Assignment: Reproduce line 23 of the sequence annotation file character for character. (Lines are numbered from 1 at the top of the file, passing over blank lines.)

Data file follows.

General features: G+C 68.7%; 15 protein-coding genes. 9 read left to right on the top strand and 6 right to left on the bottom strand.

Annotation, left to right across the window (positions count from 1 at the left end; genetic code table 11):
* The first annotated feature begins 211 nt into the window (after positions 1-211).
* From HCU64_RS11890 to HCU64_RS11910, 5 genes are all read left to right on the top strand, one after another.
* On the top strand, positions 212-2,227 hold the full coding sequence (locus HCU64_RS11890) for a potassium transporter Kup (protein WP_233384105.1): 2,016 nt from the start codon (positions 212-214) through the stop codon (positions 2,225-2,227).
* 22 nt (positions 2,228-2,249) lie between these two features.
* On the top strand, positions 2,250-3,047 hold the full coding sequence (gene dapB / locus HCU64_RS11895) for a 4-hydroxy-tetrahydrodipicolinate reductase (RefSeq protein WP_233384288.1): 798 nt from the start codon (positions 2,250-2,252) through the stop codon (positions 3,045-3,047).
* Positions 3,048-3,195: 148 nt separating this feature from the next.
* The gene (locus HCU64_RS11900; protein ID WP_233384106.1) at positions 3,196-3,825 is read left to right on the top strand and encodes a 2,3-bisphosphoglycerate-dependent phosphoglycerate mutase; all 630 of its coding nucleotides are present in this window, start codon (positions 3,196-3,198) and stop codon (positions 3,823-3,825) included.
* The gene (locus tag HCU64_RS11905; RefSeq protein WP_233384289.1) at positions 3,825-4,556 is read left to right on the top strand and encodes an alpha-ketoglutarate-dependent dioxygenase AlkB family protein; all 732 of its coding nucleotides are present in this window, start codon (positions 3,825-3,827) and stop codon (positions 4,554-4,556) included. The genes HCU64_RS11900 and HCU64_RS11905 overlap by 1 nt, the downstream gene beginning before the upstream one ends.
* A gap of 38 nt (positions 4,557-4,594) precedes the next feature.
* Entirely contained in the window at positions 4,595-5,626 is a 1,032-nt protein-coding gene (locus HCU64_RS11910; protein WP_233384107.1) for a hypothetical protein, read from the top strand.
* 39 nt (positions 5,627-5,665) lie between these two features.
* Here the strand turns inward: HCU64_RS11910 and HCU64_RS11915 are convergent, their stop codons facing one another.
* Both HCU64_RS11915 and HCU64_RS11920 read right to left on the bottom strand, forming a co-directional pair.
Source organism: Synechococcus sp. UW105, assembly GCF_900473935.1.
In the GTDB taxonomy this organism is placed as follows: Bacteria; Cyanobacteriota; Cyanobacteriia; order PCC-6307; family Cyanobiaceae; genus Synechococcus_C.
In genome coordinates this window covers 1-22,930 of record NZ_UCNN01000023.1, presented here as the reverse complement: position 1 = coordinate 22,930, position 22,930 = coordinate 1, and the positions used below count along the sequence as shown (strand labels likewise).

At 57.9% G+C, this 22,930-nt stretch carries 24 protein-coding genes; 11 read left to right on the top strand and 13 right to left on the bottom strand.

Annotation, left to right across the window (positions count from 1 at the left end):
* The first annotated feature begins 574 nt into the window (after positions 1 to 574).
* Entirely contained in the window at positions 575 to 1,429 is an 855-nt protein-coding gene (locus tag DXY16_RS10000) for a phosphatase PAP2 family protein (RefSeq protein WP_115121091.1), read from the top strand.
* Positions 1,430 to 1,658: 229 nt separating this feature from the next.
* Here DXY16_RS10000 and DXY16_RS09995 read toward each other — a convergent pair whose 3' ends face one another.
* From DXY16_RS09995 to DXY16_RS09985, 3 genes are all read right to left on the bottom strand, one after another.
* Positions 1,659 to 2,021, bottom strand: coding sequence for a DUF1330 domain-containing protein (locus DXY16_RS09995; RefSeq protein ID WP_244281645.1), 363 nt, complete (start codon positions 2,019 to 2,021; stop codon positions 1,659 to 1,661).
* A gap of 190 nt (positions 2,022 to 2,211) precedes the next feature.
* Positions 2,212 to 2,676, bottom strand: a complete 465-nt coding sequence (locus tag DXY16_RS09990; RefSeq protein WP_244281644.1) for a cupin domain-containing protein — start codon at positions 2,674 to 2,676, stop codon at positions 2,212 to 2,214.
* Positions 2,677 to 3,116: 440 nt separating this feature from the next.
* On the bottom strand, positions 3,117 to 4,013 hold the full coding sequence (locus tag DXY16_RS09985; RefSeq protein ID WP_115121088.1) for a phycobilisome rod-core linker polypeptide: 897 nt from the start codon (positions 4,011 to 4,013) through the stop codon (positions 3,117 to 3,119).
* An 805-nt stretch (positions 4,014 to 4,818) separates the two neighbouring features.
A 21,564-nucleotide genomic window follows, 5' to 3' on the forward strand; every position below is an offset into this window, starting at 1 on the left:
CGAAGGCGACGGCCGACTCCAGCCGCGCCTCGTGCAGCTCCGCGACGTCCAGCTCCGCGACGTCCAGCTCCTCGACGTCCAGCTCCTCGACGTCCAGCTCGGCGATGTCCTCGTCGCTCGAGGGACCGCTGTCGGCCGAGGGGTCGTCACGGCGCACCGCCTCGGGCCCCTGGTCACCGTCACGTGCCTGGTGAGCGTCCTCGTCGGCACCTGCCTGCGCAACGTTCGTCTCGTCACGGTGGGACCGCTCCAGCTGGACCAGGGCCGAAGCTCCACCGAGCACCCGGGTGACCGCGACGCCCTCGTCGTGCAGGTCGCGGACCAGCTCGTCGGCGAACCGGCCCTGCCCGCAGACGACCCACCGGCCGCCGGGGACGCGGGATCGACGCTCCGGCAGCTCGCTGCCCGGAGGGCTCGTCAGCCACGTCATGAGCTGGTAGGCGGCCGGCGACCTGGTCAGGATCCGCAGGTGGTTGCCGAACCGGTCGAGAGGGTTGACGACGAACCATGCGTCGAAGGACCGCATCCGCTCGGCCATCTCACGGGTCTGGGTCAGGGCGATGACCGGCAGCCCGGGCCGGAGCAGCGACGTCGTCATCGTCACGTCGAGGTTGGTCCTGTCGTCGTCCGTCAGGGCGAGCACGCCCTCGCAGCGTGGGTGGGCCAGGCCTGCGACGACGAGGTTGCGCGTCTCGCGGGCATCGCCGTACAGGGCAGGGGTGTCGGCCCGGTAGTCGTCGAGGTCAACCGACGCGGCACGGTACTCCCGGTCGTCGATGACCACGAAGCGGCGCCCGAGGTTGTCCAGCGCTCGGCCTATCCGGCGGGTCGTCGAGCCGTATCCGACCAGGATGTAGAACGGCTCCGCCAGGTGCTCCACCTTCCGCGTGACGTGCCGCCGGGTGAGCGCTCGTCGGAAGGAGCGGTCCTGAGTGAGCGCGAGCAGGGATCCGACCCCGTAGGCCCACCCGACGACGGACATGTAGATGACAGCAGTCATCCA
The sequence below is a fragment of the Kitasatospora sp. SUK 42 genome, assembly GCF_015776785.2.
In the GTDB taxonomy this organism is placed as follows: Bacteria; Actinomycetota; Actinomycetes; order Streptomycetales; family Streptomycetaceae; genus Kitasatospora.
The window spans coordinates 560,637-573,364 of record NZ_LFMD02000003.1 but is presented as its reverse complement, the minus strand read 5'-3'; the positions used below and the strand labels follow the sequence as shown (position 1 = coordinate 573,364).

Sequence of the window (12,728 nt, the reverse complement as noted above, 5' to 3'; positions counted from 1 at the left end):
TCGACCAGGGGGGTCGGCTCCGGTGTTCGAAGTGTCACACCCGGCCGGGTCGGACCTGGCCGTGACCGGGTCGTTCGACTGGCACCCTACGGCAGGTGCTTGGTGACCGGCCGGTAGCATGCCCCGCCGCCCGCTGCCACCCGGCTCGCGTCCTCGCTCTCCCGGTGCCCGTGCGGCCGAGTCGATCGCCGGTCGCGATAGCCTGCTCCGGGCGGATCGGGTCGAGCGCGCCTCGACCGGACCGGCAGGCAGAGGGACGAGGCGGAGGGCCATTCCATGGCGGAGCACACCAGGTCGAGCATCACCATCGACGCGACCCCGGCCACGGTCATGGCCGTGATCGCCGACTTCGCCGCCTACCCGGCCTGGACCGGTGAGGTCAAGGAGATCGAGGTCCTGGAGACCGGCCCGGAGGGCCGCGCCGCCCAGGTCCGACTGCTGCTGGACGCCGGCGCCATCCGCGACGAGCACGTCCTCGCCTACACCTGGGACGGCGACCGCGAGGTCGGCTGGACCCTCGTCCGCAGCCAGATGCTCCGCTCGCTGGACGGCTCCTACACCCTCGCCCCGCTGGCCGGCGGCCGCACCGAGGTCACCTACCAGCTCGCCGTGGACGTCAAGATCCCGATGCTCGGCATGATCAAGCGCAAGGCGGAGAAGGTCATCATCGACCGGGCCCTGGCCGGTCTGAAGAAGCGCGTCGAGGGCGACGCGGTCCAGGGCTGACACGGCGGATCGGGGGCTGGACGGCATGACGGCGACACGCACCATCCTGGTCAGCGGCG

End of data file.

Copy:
* Positions 1,430 to 1,658: 229 nt separating this feature from the next.